Nigeria to outlaw e-mail spamming

Associated Press

ABUJA, Nigeria — Nigeria — with its global notoriety as a base for
criminals exploiting the reach of the Internet — is considering making
spamming a criminal offense that could land senders of unsolicited
e-mails in jail for three years.
“Any person spamming electronic messages to recipients with whom he has
no previous relationship commits an offense,” said the text of the draft
law presented to the legislature this week.
A person found guilty risks either at least three years in jail, a fine
equal to US$3,500, or both.
The bill must be approved by a simple majority of lawmakers to become
law. It stands a good chance. It was introduced by the governing party,
which has an overwhelming majority in both houses of parliament.
Africa’s most populous country is know for its “advance fee” scamsters

criminals scouting for victims by sending millions of unsolicited
e-mails with false proposals around the world.
Among the most common are e-mails proposing to share portions of dead
African dictators’ ill-gotten estates in exchange for an advance
payment to help move the money overseas. The scammers keep the “fees” while
victims receive nothing.
The proposed law specifically identifies use of computers for spamming,
fraud, identity theft, child pornography and terrorism as criminal
offenses punishable by stiff jail terms and fines.
Richard Cox, spokesman for the watchdog organization Spamhaus, welcomed
the bill _ but noted Nigerian law already outlaws the fraud schemes
circulated on the Internet, but those e-mails keep coming.
“I’m very encouraged to see them taking the step,” Cox said. “But I
want to see them enforce it.”
Also Friday, Nigeria signed an agreement with Microsoft Corp. to work
together to fight Internet crime.
In a statement on its Web site, Microsoft hailed the agreement as a
first with an African country and said it will work with the Nigerian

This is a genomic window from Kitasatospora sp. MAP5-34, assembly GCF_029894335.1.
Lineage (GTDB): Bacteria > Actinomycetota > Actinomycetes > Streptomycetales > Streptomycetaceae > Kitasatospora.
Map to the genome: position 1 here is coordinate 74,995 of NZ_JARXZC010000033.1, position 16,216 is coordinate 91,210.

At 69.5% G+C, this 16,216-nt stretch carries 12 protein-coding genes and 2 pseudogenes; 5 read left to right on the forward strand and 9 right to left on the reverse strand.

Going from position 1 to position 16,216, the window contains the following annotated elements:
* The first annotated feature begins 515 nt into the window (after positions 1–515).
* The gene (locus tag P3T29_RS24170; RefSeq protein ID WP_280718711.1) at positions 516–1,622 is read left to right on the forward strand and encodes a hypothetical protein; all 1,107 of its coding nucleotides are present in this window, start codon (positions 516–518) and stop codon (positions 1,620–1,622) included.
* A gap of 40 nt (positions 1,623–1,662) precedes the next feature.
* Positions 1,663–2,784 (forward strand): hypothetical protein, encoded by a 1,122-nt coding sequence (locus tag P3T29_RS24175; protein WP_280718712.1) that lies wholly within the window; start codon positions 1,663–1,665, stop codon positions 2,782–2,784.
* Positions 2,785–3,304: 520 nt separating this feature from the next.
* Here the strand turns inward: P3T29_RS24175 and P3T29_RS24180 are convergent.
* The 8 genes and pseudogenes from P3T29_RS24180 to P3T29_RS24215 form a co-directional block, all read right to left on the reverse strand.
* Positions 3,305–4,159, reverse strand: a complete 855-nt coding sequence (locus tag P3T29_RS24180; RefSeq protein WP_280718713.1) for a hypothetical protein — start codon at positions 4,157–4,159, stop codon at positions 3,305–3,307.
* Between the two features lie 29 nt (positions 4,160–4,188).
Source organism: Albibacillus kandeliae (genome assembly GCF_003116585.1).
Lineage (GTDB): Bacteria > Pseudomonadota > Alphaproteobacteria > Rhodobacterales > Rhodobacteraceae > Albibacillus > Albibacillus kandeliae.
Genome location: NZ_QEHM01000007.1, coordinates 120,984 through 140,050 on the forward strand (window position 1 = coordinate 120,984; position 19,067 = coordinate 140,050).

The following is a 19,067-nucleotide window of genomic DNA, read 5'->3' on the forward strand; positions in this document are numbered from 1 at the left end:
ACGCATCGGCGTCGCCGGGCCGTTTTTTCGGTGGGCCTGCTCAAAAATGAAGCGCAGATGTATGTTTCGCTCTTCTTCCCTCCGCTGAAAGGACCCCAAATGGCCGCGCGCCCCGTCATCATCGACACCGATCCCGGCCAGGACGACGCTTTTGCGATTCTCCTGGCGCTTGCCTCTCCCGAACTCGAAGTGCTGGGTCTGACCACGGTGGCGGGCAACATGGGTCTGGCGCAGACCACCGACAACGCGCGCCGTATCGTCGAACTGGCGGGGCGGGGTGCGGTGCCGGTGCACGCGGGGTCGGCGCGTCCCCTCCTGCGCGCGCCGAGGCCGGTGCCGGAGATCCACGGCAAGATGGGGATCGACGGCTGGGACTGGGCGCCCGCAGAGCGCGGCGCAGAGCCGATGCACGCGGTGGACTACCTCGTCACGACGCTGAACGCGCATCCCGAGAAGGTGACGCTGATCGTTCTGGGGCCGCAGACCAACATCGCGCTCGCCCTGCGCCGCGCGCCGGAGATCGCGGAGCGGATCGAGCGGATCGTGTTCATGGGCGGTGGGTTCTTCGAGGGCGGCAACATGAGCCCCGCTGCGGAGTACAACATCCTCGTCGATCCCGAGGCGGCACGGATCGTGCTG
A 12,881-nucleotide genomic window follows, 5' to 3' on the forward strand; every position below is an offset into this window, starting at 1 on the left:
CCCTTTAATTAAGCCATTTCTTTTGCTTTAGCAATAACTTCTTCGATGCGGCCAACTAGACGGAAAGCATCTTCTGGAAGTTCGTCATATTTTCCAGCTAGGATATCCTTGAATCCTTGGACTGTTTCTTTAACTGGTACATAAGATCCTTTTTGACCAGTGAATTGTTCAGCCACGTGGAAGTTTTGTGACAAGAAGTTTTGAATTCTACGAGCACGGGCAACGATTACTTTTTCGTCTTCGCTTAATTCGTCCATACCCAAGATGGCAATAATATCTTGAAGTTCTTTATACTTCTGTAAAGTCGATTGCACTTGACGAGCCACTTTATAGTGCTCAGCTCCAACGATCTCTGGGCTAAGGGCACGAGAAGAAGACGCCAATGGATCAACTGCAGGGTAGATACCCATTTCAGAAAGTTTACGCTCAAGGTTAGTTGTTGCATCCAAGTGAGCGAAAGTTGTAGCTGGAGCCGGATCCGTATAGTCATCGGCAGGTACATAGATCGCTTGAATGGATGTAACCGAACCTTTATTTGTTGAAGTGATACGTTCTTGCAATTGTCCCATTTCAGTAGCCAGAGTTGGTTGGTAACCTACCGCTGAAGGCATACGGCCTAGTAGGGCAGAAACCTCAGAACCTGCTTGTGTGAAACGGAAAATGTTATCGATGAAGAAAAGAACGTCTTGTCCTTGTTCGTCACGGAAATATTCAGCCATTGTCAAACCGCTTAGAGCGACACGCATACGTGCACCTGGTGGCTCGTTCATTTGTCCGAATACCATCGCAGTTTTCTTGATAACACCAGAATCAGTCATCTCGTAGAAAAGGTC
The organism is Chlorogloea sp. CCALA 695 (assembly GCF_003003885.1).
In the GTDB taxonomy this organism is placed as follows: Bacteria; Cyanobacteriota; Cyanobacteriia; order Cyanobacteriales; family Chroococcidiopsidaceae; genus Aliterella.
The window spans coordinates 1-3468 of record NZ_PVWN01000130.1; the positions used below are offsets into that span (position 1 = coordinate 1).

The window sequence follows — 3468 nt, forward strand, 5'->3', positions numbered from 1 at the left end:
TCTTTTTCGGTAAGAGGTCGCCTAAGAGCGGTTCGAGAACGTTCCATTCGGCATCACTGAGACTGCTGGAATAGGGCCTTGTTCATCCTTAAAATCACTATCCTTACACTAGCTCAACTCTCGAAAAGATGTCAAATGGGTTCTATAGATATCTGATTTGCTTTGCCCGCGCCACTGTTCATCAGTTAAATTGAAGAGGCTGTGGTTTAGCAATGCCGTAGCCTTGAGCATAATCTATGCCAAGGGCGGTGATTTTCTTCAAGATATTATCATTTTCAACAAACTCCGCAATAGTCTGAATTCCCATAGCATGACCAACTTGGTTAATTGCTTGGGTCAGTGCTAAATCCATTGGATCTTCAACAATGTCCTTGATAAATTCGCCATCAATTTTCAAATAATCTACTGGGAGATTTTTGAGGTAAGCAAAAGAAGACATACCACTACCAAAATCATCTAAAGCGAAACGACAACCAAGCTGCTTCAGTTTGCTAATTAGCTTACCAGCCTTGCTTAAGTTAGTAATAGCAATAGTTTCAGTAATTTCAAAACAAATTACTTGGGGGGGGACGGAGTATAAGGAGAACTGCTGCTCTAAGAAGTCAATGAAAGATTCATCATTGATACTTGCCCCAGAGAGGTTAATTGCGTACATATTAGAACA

government
“to combat issues such as spam, financial scams … spyware, viruses,
worms,
malicious code launches and counterfeiting.”
Nuhu Ribadu, head of Nigeria’s Economic and Financial Crimes
Commission,
signed the agreement on behalf of the government, said Wilson Uwajeren,
the
agency’s spokesman in Lagos. He gave no other details.
President Olusegun Obasanjo, whose election in 1999 ended more than 15
years
of corrupt military rule in oil-rich Nigeria, has made the fight
against
corruption and financial crime in the country a key plank of his
government
now in its second four-year term.
Computer users around the world see spam — unsolicited, e-mailed
advertisements — as a growing nuisance.
The European Union in 2003 banned all commercial e-mail unless a
recipient
has asked for it, but the regulation must be approved by each national
parliament to become effective.
The U.S. Congress and more than three dozen U.S. state legislatures
have
passed laws to try to contain spam.
Argentina, Australia, Canada and Japan are among other countries that
have
taken legal steps against spam, according to a Web site maintained by
David
Sorkin, an Illinois law professor who tracks the issue.
Anti-spam laws “can be effective. But without the right structure and
enforcement, they can be totally ineffective,” said Cox of Spamhaus,
which
help Internet networks guard against spam and law enforcement pursue
those
who produce it. (AP)
October 15, 2005

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